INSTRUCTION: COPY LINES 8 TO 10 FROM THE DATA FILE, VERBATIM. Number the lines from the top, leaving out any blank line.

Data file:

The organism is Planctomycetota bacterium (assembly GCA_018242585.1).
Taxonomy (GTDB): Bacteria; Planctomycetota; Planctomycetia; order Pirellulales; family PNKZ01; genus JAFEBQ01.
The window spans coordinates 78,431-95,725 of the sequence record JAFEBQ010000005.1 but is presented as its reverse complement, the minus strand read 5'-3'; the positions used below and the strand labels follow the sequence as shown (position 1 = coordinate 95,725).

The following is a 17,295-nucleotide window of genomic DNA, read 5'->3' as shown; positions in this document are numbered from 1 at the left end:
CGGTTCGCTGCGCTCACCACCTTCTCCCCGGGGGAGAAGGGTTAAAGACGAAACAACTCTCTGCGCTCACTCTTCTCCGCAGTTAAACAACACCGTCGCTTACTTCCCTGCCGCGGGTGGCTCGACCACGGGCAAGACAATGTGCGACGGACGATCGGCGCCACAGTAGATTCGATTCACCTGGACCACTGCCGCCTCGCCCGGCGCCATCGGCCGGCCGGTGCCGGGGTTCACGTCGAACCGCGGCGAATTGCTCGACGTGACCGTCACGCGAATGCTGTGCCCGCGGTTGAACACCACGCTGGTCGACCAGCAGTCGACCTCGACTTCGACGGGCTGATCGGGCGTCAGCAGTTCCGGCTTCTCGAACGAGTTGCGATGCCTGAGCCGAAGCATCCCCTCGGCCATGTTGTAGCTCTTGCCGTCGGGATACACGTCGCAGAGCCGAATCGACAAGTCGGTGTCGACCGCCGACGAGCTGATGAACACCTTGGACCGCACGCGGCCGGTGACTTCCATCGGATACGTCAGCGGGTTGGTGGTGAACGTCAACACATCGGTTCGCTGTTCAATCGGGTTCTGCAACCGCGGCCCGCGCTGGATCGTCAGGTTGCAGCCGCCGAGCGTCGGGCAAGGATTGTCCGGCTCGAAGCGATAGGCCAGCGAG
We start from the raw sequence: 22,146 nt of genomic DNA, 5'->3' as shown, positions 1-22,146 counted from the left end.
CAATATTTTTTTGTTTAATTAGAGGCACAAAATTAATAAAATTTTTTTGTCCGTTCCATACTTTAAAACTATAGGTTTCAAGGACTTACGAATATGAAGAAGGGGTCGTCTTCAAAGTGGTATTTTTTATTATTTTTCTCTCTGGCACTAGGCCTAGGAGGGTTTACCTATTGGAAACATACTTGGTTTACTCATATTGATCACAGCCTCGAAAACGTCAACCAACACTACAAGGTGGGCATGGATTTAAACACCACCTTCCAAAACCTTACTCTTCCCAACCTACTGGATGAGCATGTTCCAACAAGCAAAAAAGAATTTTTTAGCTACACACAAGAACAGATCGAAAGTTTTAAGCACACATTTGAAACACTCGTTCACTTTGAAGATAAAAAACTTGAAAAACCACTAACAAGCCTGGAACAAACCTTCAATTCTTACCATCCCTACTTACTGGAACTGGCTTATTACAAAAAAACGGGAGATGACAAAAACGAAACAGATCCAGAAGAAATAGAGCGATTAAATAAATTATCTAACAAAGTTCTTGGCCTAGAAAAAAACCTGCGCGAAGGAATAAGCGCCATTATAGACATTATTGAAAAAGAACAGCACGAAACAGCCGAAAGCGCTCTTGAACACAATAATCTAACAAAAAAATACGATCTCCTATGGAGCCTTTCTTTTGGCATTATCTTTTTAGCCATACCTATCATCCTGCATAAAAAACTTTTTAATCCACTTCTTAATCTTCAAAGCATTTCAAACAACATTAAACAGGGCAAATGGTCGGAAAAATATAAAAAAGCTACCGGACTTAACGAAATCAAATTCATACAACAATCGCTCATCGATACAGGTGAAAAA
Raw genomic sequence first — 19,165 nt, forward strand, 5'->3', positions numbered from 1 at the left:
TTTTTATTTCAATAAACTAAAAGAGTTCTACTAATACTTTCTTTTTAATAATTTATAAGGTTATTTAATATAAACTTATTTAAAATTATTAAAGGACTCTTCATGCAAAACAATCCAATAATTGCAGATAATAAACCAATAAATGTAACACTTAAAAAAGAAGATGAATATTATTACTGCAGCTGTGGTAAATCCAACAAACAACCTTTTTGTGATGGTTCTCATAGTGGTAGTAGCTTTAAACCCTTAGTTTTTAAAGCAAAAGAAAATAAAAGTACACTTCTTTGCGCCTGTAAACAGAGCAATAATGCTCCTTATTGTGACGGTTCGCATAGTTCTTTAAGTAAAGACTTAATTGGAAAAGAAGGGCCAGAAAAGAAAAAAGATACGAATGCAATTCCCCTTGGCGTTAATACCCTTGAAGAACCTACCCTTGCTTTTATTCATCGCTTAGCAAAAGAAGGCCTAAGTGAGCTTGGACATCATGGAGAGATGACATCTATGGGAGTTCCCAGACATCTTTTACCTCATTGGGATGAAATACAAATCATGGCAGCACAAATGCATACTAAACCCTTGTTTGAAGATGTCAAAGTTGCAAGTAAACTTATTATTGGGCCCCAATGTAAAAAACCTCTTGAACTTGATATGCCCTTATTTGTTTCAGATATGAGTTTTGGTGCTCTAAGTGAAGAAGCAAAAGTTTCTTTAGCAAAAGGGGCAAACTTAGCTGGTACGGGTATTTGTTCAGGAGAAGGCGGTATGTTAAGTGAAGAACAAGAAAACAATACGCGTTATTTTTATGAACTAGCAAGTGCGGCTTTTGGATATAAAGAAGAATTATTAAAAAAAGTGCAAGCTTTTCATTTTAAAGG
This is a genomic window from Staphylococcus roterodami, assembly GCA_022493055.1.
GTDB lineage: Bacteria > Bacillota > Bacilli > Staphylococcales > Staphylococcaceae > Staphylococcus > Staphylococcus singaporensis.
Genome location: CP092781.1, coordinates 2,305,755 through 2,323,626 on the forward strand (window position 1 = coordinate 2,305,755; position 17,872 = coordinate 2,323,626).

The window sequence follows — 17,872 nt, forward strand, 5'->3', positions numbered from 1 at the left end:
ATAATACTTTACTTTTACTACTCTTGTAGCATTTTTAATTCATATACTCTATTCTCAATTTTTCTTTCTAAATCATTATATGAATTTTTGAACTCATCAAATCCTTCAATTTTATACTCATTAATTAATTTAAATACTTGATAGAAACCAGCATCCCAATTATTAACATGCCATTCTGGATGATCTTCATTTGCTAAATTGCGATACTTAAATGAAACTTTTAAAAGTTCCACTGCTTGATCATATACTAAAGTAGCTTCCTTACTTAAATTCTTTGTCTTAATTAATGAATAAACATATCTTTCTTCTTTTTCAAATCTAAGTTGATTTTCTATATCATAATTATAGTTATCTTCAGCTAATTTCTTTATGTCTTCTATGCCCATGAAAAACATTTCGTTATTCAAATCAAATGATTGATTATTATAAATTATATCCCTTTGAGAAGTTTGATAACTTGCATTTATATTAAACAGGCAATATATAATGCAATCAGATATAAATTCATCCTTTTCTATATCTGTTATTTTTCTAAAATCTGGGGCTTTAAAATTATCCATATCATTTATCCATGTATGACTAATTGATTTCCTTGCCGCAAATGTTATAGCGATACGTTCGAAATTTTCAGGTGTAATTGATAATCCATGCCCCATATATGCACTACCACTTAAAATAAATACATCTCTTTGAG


Raw genomic sequence first — 19,165 nt, forward strand, 5'->3', positions numbered from 1 at the left:
TTTTTATTTCAATAAACTAAAAGAGTTCTACTAATACTTTCTTTTTAATAATTTATAAGGTTATTTAATATAAACTTATTTAAAATTATTAAAGGACTCTTCATGCAAAACAATCCAATAATTGCAGATAATAAACCAATAAATGTAACACTTAAAAAAGAAGATGAATATTATTACTGCAGCTGTGGTAAATCCAACAAACAACCTTTTTGTGATGGTTCTCATAGTGGTAGTAGCTTTAAACCCTTAGTTTTTAAAGCAAAAGAAAATAAAAGTACACTTCTTTGCGCCTGTAAACAGAGCAATAATGCTCCTTATTGTGACGGTTCGCATAGTTCTTTAAGTAAAGACTTAATTGGAAAAGAAGGGCCAGAAAAGAAAAAAGATACGAATGCAATTCCCCTTGGCGTTAATACCCTTGAAGAACCTACCCTTGCTTTTATTCATCGCTTAGCAAAAGAAGGCCTAAGTGAGCTTGGACATCATGGAGAGATGACATCTATGGGAGTTCCCAGACATCTTTTACCTCATTGGGATGAAATACAAATCATGGCAGCACAAATGCATACTAAACCCTTGTTTGAAGATGTCAAAGTTGCAAGTAAACTTATTATTGGGCCCCAATGTAAAAAACCTCTTGAACTTGATATGCCCTTATTTGTTTCAGATATGAGTTTTGGTGCTCTAAGTGAAGAAGCAAAAGTTTCTTTAGCAAAAGGGGCAAACTTAGCTGGTACGGGTATTTGTTCAGGAGAAGGCGGTATGTTAAGTGAAGAACAAGAAAACAATACGCGTTATTTTTATGAACTAGCAAGTGCGGCTTTTGGATATAAAGAAGAATTATTAAAAAAAGTGCAAGCTTTTCATTTTAAAGG
This is a genomic window from Staphylococcus roterodami, assembly GCA_022493055.1.